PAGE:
As we continue to await more trade news of interest (still just sitting on Benintendi to the Yankees as I write this), it’s business as usual here in the deepest end of the immense, sparkling Razzball swimming pool. I’m a little taken aback at the dearth of options on the waiver wire in my mixed 15-team leagues, and even in RCLs right now — so needless to say, deep leaguers’ prospects for finding gold in the free agent stream remain cloudy. Let’s see what others are finding in the murky water, as we once again look at a handful of players whose ownership has recently risen, but are still owned only in deeper fantasy leagues.
Victor Robles. Robles’s ownership has gone from 6 to
8% 10% in CBS leagues this past week… is it in anticipation of the Nationals selling off outfielders including, perhaps, moving Soto? Or has he actually been playing well? On Monday, Robles batted first, and manager Dave Martinez implied that Robles is basically their new lead-off man. This after a four-game stretch where he went 4 for 10, including 2 homers. There’s nothing too exciting about a career .236 hitter (.300 OBP) on a really bad team, but maybe he’ll start stealing those bases that those of us who drafted him two years ago have been waiting for? He did have three more hits on Tuesday, though, plus there’s the fact that anyone getting regular at bats, let alone at the top of the lineup, merits at least a look-see for those in certain deep leagues.
Lewin Diaz. Called up by the Marlins to replace the injured Garrett Cooper on the roster, Diaz is now 25 and has another chance to make an impact in the majors. He’s shown nothing in his previous cups of coffee but was in quite a groove in triple A (he had 19 homers and 64 RBI at the time of his most recent promotion). If I was part of the Marlins’ brain trust, I’d give him an extended look with everyday playing time at this point. Turns out I’m not, so we’ll see how much of a chance Diaz gets this time, but I’m keeping my proverbial deep league eye on him.
Nelson Velazquez. If you’re not familiar with Velazquez, he’s a 23 year old, right-handed outfielder for the Cubs who’s been playing more than I realized lately. In 30 games (70 at bats), he now has 5 homers and 2 steals, with 13 runs scored and 13 RBI, so he’s contributing some counting stats across the board when he’s in the lineup. Granted, at least one of those homers was off a position player, but welcome to 2022. Velazquez was also showing a nice mix of power and speed this year in the minors (15 HRs and 12 SBs), but he was hitting .241, which isn’t too far off his minor league career mark of .256. So, there may be MLB growing pains ahead even if he stays on the roster and a trade or two opens up continued playing time.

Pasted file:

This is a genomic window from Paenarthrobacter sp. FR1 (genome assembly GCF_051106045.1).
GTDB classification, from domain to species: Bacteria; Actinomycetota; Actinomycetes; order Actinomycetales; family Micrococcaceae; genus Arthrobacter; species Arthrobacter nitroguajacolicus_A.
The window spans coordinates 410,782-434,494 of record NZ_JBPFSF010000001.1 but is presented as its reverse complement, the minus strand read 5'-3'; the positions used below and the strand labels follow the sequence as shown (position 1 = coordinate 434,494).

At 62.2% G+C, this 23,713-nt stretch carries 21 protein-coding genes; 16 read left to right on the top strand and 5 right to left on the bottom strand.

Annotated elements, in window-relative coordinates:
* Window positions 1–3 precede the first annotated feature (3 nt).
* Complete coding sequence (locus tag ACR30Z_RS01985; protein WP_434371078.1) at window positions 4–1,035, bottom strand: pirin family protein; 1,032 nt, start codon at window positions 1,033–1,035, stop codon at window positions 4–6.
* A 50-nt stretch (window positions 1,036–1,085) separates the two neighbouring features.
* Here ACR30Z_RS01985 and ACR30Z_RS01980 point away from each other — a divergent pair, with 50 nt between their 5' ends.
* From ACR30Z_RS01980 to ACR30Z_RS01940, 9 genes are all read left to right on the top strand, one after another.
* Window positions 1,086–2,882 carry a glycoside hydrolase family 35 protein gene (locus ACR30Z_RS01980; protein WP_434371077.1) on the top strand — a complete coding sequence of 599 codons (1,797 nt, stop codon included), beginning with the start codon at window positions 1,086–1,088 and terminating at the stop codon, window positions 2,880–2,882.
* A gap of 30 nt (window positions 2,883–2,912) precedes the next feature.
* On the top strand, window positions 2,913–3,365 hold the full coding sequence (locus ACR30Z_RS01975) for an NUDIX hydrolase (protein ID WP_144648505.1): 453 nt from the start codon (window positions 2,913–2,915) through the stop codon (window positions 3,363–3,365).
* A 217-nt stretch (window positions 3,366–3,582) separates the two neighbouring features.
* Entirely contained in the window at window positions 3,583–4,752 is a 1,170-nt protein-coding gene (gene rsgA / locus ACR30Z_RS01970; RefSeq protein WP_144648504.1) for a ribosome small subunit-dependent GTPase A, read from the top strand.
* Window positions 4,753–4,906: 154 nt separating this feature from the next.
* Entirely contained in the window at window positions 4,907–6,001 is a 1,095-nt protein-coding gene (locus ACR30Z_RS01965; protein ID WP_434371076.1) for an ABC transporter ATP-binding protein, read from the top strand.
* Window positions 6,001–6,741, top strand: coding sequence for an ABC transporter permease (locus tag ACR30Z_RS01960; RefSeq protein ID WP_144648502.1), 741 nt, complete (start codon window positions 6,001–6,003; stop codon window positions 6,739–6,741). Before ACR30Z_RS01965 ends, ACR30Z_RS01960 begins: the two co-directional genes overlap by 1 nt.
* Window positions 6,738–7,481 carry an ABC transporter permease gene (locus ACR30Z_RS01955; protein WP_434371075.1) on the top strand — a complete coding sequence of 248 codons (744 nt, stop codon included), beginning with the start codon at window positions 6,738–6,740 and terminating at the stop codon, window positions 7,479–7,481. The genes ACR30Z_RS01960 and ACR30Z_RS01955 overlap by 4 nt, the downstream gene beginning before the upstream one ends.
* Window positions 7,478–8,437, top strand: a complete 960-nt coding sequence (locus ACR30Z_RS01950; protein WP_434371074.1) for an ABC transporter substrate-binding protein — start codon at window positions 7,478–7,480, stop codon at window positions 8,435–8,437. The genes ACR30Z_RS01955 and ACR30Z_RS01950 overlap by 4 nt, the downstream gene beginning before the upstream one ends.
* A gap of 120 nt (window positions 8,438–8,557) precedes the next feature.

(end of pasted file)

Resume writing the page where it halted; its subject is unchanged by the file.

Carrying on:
Carson Kelly. Okay, not gonna lie; I assumed Kelly was only owned in a tiny handful of leagues but turns out he’s 28% owned in CBS. That shocked me a bit, but I already wrote this blurb so I’m leaving him in my post as someone to consider in slightly shallower leagues where he’s available and you’re having catcher difficulties. Kelly got off to one of the worst offensive starts possible for a major league hitter this year, with a .102 batting average/.154 OBP and a grand total of one RBI in the month of April. He’s finally been making some offensive contributions of late, though, so he may be playable for a while as he continues to attempt to make up for his miserable first half.
Janson Junk. He has a ridiculous name for a major league pitcher, he’s only 1% owned in CBS leagues, and he may be back in the minors by the time you read this. He’ll still get a shoutout though, after an impressive pitching performance (it was against the Royals, but still) on Wednesday. He pitched five scoreless, with 4 hits, 1 walk, and 8 strikeouts. At the rate the Angels are going, it wouldn’t be a surprise if they gave Junk a few more chances to see what they have here (he was being used as a starter in the minors, and had decent but nowhere near great numbers: 3.88 ERA, 1.15 WHIP, and 40 Ks in 48.2 innings).
Harold Castro. Yawn… did I mention that there may not be a ton available on the deep league waiver wire? Castro’s ownership has gone up a percent; he’s still only 3% owned in CBS leagues but has been just productive enough lately to put him on our RITD radar. He qualifies at 1B, 2B, 3B, and SS in some leagues, which is pretty handy in some circumstances, he has been playing quite a lot for the Tigers lately, and he’s been playing pretty well. “Well,” like hitting homers and stealing bases? Um, no, he hasn’t gone yard since May and doesn’t have a steal on the year. But his average is now at .286, and he’s continuing to provide a smattering of runs scored and RBIs, should you be in dire need of some.